As an all-island body, Community Finance Ireland (CFI) is among those uniquely positioned to recognise the part Philanthropy has played in the economic regeneration and rural development of Northern Ireland and the southern border region over the past 40 years. Organisations such as the International Fund for Ireland, and The Atlantic Philanthropies became household names to those within the CVSE, given the millions gifted to communities in the name of employment creation, peace and reconciliation.
Yet a common denominator in every philanthropic fund is the finite level of capital available. As one catchy advertisement reminds us; “When it’s gone, it’s really gone!” To many this inevitability is understood, unless you have developed a total dependency on that form of support, without ever having been encouraged or facilitated to diversify between philanthropy and earned income.
Presently in Ireland (2022), the social finance instruments available to the CVSE sector take the form of short term bridging, and longer term loans (up to 15 years). Across the island over the past 20 years, social finance providers such as Community Finance Ireland and Clann Credo have directly connected with communities and social enterprises to make well in excess of €200m in social finance available to groups. A good news story in itself.
Yet behind this figure is likely to be a similar quantum of request for support from potential projects which will have fallen outside the relatively flexible lending criteria in place for accessing social finance in its present construct. The bulk of social finance available today is sourced via the Social Finance Foundation, which in turn buys capital from the Irish Banks at an interest cost.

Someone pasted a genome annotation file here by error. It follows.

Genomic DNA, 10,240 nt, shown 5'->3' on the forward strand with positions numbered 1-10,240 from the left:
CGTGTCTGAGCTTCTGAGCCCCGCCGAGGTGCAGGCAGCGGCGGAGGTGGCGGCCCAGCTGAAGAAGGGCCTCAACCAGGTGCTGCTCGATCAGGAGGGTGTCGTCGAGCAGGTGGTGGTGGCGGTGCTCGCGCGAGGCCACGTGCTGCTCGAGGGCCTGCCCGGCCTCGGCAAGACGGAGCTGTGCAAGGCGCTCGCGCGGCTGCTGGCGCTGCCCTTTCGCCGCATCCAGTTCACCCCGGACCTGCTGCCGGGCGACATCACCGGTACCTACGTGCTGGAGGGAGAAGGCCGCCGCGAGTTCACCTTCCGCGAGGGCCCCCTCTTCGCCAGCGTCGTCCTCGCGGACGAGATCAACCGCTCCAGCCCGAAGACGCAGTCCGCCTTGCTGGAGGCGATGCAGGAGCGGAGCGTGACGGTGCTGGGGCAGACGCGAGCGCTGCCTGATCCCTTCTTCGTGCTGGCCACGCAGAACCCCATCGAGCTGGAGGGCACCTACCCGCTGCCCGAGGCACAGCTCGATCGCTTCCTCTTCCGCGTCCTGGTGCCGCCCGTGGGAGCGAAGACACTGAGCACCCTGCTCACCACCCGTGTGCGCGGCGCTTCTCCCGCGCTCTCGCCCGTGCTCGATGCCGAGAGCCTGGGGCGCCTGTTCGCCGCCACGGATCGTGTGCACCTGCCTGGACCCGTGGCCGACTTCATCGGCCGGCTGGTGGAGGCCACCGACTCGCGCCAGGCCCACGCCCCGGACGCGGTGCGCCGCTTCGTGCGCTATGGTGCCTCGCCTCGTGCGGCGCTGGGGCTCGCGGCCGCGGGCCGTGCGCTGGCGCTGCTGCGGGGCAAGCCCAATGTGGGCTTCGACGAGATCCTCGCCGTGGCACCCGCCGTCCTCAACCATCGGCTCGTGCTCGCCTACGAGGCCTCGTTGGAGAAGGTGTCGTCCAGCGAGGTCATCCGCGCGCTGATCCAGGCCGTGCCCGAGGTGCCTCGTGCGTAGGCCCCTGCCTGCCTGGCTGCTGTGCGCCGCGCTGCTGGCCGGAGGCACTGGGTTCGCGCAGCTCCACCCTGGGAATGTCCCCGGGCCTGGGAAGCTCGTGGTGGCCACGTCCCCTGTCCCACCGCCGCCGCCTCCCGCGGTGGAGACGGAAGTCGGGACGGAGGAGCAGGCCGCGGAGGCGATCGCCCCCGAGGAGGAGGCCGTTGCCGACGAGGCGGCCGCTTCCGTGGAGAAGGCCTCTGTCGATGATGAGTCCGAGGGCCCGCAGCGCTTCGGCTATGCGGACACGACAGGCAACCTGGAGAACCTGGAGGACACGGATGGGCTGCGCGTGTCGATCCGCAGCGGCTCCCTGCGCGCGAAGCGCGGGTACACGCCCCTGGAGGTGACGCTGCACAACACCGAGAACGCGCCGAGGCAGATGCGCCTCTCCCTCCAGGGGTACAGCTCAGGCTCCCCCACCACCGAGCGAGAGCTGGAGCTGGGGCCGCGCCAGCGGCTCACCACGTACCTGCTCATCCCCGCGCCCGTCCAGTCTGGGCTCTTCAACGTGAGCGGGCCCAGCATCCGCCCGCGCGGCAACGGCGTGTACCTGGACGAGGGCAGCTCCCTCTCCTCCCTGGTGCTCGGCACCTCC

Thus, whilst these social finance providers are registered charities, both are charged interest on the capital they use, and carry risk on losses accrued. This dictates the level of risk appetite open to them in supporting projects which may be high on impact potential, but with little or no track record. The need to remain as credible, sustainable providers of social finance to the sector in Ireland overarches this policy.
Enter the idea of a capital source, seeking social impact first and foremost, and whilst repayments are not of paramount importance, it acknowledges the potential benefits accrued in the concept of recycling.
To date, a simplistic philanthropic model sees a gift made to a worthy cause, impact achieved once courtesy of this support, and the fund depletes over time.
A precedent set involves Community Finance Ireland partnering with another Belfast Charitable Society (BCS), whereby BCS made available funds for onward lending through the Building Better Futures Fund. By the end of the fund, CFI had facilitated BCS impacting 51 organisations, spread throughout Northern Ireland. All the capital was repaid, and available for use in other supportive causes.
By linking philanthropy with social finance, the possibility of this same altruism being recycled to have multiple social impacts across a variety of organisations that might otherwise never have been able to access repayable finance becomes possible.